And just like that the newest relatives of the omicron family have officially arrived in Minnesota.
Last week, Bring Me The News reported that subvariants known as BA.4 and BA.5, which were first discovered in South Africa, were detected in Twin Cities wastewater. Now they've been identified through genomic sequencing, confirming their presence in Minnesota.
Through May 17, four cases of BA.4 and one case of BA.5 were confirmed through testing. Only one of the five cases was a person living in the Twin Cities metro area.
Preliminary studies focused on BA.2.12.1,, BA.4 and BA.5 have found that all three mutants are capable of infecting a person who is vaccinated and boosted, or has been infected previously by the original omicron virus (BA.1) or the first spinoff, BA.2. All three are believed to more transmissible than BA.2, though there is no indication that they cause more severe disease.
"Those are hyper-contagious," said Dr. Gregory Poland, head of Mayo Clinic's Vaccine Research Group, in a podcast recorded May 13.
"What's driving this," Poland continued, "is people pretending that the pandemic is over and not wearing masks." He added that waning immunity and people failing to stay up to date with booster shots is also helping omicron constantly evolve.
"BA.4 and BA.5 escape – not entirely, but very efficiently – that immunity," said Poland. "We can expect that, just like omicron started in South Africa, we can expect that will come on the heels of these BA.2 subvariants."
The dominant variant in Minnesota is currently BA.2, though wastewater data from the Metropolitan Council indicates that BA.2 is being replaced by BA.2.12.1, of which there have been 131 confirmed cases in Minnesota.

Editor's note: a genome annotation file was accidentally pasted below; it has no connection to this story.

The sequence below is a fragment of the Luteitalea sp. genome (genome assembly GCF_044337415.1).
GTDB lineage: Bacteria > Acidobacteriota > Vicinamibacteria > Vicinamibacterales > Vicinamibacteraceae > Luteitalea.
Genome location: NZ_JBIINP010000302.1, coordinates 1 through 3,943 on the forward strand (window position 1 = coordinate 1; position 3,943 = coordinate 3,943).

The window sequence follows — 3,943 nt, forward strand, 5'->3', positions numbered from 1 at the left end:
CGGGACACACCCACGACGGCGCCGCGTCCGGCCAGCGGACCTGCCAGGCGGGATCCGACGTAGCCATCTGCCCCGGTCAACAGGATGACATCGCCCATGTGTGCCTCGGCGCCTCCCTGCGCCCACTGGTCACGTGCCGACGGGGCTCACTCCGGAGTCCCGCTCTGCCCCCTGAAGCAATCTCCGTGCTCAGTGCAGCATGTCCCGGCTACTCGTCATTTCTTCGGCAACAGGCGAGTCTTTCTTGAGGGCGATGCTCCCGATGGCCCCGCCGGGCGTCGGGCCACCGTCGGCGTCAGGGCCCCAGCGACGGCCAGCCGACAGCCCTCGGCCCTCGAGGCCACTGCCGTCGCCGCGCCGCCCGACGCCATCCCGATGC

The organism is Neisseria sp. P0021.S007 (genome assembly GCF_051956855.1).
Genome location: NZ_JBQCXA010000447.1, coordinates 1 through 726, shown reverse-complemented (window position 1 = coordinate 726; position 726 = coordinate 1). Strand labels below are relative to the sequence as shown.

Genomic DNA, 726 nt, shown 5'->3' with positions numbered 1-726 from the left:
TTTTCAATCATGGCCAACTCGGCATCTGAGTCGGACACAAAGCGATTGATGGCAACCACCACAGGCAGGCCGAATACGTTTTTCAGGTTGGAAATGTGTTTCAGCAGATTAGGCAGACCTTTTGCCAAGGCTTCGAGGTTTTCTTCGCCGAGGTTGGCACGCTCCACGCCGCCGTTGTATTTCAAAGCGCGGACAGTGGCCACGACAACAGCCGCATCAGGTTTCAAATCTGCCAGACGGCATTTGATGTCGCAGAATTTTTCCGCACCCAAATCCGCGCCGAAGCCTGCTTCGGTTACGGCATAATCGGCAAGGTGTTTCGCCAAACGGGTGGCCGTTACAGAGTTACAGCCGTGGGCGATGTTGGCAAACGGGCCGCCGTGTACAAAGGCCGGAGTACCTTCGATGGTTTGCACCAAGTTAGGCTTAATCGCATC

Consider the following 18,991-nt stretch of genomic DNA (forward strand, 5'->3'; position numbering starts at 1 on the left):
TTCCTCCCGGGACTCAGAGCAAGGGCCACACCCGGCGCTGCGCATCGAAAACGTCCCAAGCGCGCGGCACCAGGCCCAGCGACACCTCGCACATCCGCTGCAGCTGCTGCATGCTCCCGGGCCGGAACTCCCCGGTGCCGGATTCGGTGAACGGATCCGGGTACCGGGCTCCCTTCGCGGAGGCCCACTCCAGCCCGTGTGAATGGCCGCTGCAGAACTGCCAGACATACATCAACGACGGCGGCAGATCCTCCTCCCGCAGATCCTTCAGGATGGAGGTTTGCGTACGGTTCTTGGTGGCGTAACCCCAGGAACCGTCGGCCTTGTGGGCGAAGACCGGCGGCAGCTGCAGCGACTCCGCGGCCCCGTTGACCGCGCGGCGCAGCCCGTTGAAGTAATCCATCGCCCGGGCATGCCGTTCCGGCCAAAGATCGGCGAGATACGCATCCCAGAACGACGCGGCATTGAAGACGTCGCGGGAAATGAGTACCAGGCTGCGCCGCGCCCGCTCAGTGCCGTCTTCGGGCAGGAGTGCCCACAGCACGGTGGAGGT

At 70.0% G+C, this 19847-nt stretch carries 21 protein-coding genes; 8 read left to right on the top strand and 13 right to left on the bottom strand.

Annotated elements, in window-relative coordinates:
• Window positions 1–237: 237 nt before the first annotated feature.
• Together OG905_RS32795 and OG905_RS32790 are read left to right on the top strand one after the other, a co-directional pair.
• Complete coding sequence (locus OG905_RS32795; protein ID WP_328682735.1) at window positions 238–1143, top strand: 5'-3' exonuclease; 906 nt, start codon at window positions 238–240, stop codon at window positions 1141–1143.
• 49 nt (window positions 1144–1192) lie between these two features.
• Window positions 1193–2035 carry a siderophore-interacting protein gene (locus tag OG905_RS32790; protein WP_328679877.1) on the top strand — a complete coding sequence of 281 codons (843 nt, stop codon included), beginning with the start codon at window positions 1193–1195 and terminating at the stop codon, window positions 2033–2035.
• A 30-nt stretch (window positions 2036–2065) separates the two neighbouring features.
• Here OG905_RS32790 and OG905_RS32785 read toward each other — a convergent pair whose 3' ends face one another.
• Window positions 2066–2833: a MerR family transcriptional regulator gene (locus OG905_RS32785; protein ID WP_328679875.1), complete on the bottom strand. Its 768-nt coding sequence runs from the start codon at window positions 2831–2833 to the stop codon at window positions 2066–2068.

But don't be fooled by there only being five confirmed BA.4/BA.5 cases and 131 BA.2.12.1 in Minnesota. Those numbers are likely far higher but impossible to prove in entirety because more people are testing at home, meaning fewer samples undergo genomic sequencing.
According to Mayo Clinic, wastewater data is the best indicator for what's happening in a given community or state. As of May 16, 56% of wastewater samples tested by the Metropolitan Council were BA.2.12.1, while 32.4% were BA.2. A month ago (on April 20) BA.2 accounted for 80% of wastewater samples and just 10% were BA.2.12.1.
"Because the majority of testing is being done at home, we can no longer tell you accurately about the positivity rate for a given community or a given state like we used to be able to," said Poland.
"And this is problematic. It means that we lose our ability to understand what's called genetic epidemiology — the ability to trace how these variants are moving, how fast they're moving, and whether they're changing and evolving into yet different subvariants or new variants. We've lost that ability now."
Mayo Clinic's advice: mask up and stay up to date with your vaccine doses. You can learn when you're eligible for a third or fourth vaccine dose right here.